Friday, March 25, 2016

Fiction Friday: March 25, 2016

Time for an update on my writing projects.

1. The Pinevale Ghost (short story/ghost story): Third Draft Complete - Workshop Phase. I sent this to my alpha readers (let me know if you are interested in being an alpha reader for me, it basically means that I send you the story and you provide feedback of what works and what doesn't). I am also submitting it in chunks to my writing group. I've already gotten some great feedback on it. I've already brainstormed some ideas for fixing some of the issues, and I look forward to doing a revision, maybe in April, but definitely by the time May comes around.

2. Leaf in the Wind (short story/fantasy) - First Draft Phase. This one is my first foray into the fantasy setting. It is a fairly simple tale, or at least started that way. This morning I had an idea that would drastically alter the organization of the story, but I will hold off on implementing that idea until I am done with the first draft I already had planned out. The new idea may work better, but I'd like to see the original plan laid out before I do so drastic an overhaul. I'm probably 75% done with this first draft. After I finish the first draft, I'll let it sit for a little while before I try a rewrite on it.

3. Her Biggest Fan (short story/not sure what genre) - Second Draft Complete. I wrote this short story a few years back. The idea seemed very original to me, but since then I've grown to think the ending is a bit cliche. I tried a revision immediately after I'd written it and decided to shelve it for a time. After I finish my first draft of Leaf in the Wind, I will revisit Her Biggest Fan and whether some distance brings a fresh perspective. If so, I will rewrite it and workshop it. If not, I'll still workshop it for feedback on what my writing group and alpha readers think isn't working.

4. The Dome (novel/sci-fi) - First Draft Phase. I began writing this novel during NaNoWriMo 2015. Work pressures got to me and I failed to complete it. After my revision to The Pinevale Ghost, I will rectify that failure and complete my first draft of my second novel. The first draft is approximately 30% complete.

5. The Wishing Well (novel/sci-fi) - First Draft Complete. This is the first book I ever wrote. It was supposed to be the novelization of a sci-fi, progressive rock album I wrote. Instead, it became a prequel story for that album. It is a mess, but I think I am better prepared to do a revision on it now. Though, when I say "revision," I am leaning more toward complete overhaul (i.e. blow the sucker to smithereens and start from scratch). Also, somewhere along the way I got the thought into my head that I'd like to finish writing the second and third albums before I take another pass at the novelization. Part of the reason for this is that telling the story through song is VERY different than telling the story through a novel. They are different mediums, and I need to feel the freedom to explore each as its own thing. I don't want the constraints of story telling to limit or dictate the songwriting in any way. I'm purposely avoiding making a decision on this, so we'll see how I feel after I've finished The Dome.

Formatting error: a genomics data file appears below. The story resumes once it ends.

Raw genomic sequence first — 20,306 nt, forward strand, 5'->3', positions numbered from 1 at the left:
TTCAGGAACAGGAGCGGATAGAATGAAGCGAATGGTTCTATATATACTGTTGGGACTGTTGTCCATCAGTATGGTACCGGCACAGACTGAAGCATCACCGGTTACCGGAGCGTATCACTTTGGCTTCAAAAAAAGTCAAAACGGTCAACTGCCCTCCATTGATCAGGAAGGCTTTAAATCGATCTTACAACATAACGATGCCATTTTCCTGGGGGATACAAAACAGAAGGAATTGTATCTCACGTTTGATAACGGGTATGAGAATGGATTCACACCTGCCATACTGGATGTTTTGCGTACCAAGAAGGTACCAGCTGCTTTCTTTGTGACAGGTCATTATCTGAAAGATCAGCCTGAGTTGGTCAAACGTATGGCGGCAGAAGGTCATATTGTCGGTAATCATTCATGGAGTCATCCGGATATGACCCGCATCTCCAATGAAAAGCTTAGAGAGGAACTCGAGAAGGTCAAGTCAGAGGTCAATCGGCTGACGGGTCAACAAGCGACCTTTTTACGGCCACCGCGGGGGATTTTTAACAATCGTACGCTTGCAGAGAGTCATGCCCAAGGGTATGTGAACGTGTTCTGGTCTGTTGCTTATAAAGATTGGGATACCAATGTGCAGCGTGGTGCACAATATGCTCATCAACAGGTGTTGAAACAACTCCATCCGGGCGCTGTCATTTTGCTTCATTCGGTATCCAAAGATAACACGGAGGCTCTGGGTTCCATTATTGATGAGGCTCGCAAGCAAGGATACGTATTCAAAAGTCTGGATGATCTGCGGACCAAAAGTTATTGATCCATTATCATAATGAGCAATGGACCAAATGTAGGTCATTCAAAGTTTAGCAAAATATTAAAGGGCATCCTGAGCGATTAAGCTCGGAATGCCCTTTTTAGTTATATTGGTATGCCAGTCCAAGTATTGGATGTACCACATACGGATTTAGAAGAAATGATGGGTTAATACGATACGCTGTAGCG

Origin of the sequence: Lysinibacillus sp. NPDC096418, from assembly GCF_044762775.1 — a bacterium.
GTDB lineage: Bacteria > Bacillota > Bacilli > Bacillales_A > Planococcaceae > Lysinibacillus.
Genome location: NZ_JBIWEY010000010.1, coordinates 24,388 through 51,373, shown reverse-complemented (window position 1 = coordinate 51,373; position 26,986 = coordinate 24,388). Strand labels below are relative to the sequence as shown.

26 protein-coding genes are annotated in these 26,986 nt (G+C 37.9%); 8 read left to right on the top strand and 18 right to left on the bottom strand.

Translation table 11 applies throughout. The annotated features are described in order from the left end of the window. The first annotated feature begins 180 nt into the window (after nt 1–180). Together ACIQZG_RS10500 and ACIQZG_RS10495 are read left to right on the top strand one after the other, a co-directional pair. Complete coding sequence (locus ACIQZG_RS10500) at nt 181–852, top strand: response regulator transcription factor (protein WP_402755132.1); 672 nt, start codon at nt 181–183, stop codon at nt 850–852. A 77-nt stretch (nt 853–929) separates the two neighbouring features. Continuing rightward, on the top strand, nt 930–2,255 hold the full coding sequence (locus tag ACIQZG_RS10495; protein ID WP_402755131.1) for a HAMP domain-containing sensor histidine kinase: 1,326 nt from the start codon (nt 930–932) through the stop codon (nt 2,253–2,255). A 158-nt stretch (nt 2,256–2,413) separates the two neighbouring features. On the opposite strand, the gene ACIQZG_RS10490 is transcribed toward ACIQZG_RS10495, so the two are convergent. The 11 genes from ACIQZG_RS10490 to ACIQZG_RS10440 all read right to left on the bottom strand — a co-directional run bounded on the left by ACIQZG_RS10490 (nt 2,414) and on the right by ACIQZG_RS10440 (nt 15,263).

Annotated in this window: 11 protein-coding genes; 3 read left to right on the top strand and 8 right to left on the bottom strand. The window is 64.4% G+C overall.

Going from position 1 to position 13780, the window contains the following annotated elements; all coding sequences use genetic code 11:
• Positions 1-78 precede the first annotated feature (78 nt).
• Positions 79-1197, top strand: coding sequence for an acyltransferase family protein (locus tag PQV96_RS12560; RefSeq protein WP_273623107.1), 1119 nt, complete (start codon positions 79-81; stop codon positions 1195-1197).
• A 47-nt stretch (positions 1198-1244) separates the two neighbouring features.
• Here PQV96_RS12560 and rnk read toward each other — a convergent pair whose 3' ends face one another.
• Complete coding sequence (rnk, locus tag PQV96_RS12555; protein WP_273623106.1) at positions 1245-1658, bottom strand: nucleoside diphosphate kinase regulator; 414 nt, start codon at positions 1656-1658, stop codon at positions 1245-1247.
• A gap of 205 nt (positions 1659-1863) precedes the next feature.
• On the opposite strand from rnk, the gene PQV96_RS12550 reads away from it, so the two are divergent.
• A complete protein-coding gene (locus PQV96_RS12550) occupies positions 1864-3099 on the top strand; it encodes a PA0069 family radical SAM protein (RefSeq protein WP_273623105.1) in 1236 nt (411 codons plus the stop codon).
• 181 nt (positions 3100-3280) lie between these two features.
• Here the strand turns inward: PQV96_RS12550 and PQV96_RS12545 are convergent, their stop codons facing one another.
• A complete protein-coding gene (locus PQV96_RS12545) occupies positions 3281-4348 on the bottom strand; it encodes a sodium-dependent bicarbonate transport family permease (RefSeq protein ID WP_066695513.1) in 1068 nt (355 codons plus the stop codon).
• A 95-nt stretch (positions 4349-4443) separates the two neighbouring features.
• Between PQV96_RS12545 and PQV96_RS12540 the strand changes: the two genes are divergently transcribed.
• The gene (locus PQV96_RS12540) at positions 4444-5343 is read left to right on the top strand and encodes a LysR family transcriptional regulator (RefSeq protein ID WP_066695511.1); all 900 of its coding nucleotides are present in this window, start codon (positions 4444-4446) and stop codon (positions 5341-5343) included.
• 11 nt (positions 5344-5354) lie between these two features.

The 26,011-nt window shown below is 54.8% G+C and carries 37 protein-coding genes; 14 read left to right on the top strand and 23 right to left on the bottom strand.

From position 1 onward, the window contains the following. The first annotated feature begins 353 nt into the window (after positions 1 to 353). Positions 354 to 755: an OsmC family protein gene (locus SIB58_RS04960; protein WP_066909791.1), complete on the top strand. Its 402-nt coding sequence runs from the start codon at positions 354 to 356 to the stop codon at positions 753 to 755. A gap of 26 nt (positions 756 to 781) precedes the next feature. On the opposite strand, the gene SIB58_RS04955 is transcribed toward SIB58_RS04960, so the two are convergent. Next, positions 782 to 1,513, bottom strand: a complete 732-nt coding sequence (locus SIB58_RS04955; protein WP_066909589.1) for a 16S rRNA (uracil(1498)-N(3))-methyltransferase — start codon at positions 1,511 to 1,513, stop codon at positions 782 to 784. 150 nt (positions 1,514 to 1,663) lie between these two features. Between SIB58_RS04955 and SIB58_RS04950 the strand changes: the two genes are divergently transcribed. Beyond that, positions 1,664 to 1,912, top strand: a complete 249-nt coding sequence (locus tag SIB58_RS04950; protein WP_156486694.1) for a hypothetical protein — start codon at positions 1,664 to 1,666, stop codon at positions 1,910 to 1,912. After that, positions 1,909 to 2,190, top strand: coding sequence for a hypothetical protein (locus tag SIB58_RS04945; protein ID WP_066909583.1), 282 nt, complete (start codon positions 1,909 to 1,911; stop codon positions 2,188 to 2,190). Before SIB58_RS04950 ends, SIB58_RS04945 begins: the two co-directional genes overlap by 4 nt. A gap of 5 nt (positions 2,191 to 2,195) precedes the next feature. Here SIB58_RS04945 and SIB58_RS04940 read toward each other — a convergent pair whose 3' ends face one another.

Anyway, there you have it. Those are my current projects and plans for writing fiction. I hope you have a wonderful Friday and weekend.

40 Days of Writing!

Ladies and gentleman, I give you... John Cory the Consistent.

Today marks 40 days since I went to the writing conference (LTUE). I have written every single day (except for Sundays for religious reasons) without fail since then. From what I have been told repeatedly throughout my life, 40 days a habit makes. I have thoroughly enjoyed my writing habit and plan to keep this thing going.

Up until now my only goal has been to write every single day without fail. So, my plan now is to kick things up a bit. I'm going to set a reasonable but challenging goal for my daily writing requirement. I debated between a time requirement or a word count. Ultimately, I decided on a word count, because: (a) it is so easily measurable and (b) it ensures productivity as opposed to the use of time. I think for the next 40 days, I will set a daily word count goal of 1,000 words. There is, of course, no punishment for going above and beyond that goal.

I love rewards (who doesn't?), and a couple weeks ago I decided that if I wrote every day for 40 days (just assume that I have a standing caveat of except Sundays, so I don't feel obligated to add that part in every time), I would reward myself buy purchasing an appropriate web domain for my authoring. I have done so. I will share that information with you once I have the website up and running (which may be a little while, for reasons I'll explain below).

As an way to stay motivated, I will create appropriate "rewards" for meeting my goals. This will include materials to better learn and study the craft (books and workshops on writing), brand development (hiring a web design person), and networking (writing conferences). Anyway, it may be a little while before I get my website up and running, which is fine by me, because for right now my focus is on writing.